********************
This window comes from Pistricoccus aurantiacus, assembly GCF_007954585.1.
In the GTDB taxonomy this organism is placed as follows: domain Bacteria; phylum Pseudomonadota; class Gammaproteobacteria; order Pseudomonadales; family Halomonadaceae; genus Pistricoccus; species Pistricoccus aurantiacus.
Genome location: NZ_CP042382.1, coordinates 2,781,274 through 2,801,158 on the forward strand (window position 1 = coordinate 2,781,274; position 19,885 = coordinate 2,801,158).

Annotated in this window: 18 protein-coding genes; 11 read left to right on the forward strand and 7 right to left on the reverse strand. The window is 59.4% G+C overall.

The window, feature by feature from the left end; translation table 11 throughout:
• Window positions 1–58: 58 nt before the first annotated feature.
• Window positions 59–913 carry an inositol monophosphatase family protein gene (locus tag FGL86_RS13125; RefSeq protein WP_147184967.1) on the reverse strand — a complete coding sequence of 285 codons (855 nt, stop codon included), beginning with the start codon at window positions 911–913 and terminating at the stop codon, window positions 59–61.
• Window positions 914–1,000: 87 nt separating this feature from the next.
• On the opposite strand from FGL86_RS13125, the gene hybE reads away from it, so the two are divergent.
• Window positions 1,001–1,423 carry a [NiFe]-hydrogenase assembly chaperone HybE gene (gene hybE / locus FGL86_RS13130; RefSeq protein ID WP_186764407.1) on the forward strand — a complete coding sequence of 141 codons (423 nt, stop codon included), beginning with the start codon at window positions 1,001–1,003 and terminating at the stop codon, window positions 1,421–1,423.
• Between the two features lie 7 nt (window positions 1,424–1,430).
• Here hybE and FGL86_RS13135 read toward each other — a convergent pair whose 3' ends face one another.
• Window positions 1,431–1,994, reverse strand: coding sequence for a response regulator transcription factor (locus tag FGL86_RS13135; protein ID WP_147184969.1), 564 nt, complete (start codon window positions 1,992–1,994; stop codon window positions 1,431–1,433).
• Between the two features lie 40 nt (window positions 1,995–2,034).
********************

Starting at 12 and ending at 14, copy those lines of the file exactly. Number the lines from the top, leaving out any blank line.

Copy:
• Here hybE and FGL86_RS13135 read toward each other — a convergent pair whose 3' ends face one another.
• Window positions 1,431–1,994, reverse strand: coding sequence for a response regulator transcription factor (locus tag FGL86_RS13135; protein ID WP_147184969.1), 564 nt, complete (start codon window positions 1,992–1,994; stop codon window positions 1,431–1,433).
• Between the two features lie 40 nt (window positions 1,995–2,034).